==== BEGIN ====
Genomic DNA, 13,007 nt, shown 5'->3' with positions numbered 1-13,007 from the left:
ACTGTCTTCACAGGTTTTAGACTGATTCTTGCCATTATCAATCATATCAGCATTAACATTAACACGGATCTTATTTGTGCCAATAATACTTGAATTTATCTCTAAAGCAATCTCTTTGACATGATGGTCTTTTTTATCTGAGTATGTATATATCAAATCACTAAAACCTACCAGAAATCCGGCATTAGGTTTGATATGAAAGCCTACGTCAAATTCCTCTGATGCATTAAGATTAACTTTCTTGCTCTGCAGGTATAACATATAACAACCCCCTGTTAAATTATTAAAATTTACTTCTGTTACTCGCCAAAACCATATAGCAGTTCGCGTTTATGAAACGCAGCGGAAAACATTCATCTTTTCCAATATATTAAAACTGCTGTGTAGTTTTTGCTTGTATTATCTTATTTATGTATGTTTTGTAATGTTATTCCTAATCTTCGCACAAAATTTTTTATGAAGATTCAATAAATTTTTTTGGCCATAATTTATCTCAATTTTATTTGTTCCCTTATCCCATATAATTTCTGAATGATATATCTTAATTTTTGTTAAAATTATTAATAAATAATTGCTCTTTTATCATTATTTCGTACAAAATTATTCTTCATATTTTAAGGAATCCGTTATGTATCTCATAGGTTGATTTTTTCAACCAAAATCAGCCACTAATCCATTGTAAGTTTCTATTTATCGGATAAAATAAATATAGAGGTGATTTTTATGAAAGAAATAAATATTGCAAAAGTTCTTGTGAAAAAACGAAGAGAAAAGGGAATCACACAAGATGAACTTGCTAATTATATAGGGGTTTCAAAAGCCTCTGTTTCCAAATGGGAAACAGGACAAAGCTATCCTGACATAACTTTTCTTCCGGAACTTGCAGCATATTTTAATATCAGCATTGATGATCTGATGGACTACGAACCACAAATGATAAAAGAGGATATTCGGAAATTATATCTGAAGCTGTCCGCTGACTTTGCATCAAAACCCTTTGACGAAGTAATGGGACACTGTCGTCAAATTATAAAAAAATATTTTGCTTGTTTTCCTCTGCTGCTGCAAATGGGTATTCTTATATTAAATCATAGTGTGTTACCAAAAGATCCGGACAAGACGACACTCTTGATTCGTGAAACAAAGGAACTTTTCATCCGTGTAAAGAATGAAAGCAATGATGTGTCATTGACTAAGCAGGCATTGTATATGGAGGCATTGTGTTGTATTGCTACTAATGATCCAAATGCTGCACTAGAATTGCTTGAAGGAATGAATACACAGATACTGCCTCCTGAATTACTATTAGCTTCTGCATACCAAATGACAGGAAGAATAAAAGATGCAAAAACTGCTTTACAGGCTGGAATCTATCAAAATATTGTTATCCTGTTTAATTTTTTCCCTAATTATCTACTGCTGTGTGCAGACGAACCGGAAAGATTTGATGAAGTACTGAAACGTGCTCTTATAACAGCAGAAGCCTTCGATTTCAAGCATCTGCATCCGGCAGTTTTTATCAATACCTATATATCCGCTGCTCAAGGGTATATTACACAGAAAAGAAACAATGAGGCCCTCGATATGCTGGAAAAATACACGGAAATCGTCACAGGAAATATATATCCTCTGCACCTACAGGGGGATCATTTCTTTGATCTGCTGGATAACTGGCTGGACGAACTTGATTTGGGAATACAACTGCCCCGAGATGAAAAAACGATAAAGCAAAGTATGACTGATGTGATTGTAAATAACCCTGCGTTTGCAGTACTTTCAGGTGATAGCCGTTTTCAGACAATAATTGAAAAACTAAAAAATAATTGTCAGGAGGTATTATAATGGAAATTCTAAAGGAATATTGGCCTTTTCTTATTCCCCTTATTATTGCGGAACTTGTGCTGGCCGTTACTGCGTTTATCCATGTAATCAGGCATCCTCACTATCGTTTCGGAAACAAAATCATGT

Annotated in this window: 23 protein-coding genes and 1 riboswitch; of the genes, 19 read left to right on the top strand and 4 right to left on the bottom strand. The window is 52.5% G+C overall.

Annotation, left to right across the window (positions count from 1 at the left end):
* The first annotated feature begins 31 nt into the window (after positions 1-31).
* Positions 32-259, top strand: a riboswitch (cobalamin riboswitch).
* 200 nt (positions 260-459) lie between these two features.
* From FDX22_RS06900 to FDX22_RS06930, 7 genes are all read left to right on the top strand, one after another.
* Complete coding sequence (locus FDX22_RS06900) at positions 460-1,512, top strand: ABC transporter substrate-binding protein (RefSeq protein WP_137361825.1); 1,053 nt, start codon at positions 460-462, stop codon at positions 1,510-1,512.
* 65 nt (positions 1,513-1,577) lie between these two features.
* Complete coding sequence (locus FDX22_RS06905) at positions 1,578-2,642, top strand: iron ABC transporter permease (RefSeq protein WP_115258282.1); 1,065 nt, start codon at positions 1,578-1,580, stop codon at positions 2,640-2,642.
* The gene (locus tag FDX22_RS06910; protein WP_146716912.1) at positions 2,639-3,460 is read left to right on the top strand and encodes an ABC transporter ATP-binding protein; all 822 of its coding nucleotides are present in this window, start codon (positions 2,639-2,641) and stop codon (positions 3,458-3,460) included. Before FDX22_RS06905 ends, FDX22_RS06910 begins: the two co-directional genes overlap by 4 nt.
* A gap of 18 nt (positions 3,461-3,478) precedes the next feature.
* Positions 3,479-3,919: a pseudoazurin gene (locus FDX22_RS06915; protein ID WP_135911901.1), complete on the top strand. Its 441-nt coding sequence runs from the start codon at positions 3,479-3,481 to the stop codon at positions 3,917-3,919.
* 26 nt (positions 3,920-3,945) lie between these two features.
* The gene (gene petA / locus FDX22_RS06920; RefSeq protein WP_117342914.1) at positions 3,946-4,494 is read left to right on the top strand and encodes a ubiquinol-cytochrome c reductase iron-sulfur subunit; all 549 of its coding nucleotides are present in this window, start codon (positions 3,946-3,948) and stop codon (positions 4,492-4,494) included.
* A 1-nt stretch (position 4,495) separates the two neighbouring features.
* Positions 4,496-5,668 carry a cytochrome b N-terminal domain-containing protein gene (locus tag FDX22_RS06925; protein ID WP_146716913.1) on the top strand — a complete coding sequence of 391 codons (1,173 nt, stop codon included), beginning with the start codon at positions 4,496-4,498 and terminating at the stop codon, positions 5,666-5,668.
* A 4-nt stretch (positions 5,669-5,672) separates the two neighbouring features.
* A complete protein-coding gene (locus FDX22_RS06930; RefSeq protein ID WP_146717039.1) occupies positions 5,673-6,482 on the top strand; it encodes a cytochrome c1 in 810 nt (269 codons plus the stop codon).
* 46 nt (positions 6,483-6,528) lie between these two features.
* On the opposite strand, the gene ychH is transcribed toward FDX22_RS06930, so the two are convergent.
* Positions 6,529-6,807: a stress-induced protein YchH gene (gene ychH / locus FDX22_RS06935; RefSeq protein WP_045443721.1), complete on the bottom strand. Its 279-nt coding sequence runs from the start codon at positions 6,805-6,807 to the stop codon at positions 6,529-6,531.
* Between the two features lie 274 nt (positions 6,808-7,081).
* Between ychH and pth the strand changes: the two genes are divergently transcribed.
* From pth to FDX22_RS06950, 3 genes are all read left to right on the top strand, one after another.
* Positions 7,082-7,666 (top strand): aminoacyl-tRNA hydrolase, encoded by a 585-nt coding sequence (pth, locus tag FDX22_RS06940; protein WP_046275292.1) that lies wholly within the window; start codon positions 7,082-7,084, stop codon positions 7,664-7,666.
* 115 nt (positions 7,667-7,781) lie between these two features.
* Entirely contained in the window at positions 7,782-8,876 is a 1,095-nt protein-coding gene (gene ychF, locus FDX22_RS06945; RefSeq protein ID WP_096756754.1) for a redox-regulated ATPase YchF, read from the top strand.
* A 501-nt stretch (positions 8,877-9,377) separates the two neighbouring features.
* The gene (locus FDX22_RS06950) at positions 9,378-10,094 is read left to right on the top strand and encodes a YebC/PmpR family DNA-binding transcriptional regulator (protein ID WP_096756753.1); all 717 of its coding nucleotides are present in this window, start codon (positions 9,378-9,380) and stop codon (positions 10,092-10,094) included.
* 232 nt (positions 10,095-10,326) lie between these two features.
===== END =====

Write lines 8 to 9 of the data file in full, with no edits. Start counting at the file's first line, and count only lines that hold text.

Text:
* From FDX22_RS06900 to FDX22_RS06930, 7 genes are all read left to right on the top strand, one after another.
* Complete coding sequence (locus FDX22_RS06900) at positions 460-1,512, top strand: ABC transporter substrate-binding protein (RefSeq protein WP_137361825.1); 1,053 nt, start codon at positions 460-462, stop codon at positions 1,510-1,512.